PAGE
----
Papuan men, circa 1910.
|Regions with significant populations|
|New Guinea (Papua New Guinea and West Papua (region), Indonesia), East Timor|
|Trans–New Guinea languages, Papuan languages|
|Protestantism, Roman Catholicism, Animism, Islam|
|Related ethnic groups|
|Melanesians, Moluccans, Indigenous Australians|
Papuan is an umbrella term for the various indigenous peoples of New Guinea and neighbouring islands, speakers of the Papuan languages. They are often distinguished ethnically and linguistically from Austronesians, speakers of a language family introduced into New Guinea about three thousand years ago.
In a 2005 study of ASPM gene variants, Mekel-Bobrov et al. found that the Papuan people have among the highest rate of the newly evolved ASPM haplogroup D, at 59.4% occurrence of the approximately 6,000-year-old allele. While it is not yet known exactly what selective advantage is provided by this gene variant, the haplogroup D allele is thought to be positively selected in populations and to confer some substantial advantage that has caused its frequency to rapidly increase.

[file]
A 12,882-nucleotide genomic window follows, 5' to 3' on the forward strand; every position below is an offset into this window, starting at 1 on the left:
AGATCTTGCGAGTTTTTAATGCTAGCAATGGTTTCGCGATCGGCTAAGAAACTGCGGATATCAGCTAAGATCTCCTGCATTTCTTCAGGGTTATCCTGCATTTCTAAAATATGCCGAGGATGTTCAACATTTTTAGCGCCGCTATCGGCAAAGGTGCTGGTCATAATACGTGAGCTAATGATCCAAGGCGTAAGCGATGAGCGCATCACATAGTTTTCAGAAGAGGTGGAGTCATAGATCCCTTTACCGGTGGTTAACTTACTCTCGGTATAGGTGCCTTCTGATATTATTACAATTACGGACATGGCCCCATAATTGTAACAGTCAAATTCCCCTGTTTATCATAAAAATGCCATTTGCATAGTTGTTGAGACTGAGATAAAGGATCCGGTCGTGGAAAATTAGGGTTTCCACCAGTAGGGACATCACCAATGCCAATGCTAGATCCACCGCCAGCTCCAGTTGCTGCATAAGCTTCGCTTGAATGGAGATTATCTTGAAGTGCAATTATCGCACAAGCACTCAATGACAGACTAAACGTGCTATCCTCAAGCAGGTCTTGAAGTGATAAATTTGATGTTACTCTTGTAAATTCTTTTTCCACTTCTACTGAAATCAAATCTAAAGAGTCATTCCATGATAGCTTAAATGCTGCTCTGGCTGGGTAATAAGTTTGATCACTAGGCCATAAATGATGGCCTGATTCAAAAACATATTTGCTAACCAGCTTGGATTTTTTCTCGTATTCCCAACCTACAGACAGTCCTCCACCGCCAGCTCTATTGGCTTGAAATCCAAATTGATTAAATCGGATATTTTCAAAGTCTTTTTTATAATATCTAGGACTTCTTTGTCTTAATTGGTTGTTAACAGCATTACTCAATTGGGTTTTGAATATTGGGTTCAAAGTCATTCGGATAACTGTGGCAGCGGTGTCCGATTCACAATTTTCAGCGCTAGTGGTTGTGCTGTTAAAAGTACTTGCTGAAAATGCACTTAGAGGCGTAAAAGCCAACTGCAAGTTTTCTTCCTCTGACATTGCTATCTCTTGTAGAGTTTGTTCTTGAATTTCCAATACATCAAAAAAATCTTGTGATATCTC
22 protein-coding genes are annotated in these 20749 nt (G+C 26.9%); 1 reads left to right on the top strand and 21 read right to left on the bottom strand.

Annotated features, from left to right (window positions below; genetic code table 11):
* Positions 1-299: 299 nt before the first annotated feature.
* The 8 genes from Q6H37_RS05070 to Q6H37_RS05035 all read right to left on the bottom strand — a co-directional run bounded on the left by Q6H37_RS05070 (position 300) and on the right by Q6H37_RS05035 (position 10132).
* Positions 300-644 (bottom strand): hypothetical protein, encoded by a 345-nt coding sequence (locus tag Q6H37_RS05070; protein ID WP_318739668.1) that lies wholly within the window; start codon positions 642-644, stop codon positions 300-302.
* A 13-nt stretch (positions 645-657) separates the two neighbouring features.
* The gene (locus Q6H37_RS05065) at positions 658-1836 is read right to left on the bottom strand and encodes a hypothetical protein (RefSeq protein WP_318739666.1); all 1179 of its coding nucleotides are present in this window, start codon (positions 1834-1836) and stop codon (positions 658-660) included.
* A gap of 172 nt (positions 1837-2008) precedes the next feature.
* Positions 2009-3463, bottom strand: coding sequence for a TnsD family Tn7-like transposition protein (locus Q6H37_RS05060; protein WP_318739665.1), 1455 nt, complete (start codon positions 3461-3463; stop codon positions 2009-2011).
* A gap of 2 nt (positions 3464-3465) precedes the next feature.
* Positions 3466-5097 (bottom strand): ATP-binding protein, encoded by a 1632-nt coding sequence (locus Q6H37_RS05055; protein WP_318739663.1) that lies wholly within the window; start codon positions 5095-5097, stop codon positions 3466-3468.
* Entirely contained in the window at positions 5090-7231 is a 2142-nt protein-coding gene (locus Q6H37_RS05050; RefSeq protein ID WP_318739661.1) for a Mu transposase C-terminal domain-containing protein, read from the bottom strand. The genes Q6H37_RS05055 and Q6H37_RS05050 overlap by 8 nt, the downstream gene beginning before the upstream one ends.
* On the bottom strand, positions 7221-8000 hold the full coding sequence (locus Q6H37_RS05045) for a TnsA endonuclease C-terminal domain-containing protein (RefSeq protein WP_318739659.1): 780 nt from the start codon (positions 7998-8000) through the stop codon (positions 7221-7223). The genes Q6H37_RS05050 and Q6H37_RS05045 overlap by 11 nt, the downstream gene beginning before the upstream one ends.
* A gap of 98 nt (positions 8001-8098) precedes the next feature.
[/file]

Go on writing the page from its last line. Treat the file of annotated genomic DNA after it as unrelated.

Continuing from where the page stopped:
Papuan ethnic groups
Papua New Guinea territory
- Frans Kaisiepo, the 4th Governor of Papua and a National Hero of Indonesia.
- Freddy Numberi, politician and former Indonesian minister.
- Heather Watson, an English female tennis player.
- Michael Somare, former Prime Minister of Papua New Guinea.
- Oktovianus Maniani, an Indonesian professional footballer.
- Peter O'Neill, the 9th Prime Minister of Papua New Guinea.
- Nitya Krishinda Maheswari, an Indonesian badminton player and 2014 Asian Games women's doubles gold medalist.
- Raema Lisa Rumbewas, an Indonesian weightlifter and silver medalist at 2000 Summer Olympics and 2004 Summer Olympics.
- Abba Bina, a notable businessman.
- "Ongoing Adaptive Evolution of ASPM, a Brain Size Determinant in Homo sapiens", Science, 9 September 2005: Vol. 309. no. 5741, pp. 1720–1722.
- W. G. Lawes (1882), New Guinea And Its People, Popular Science Monthly
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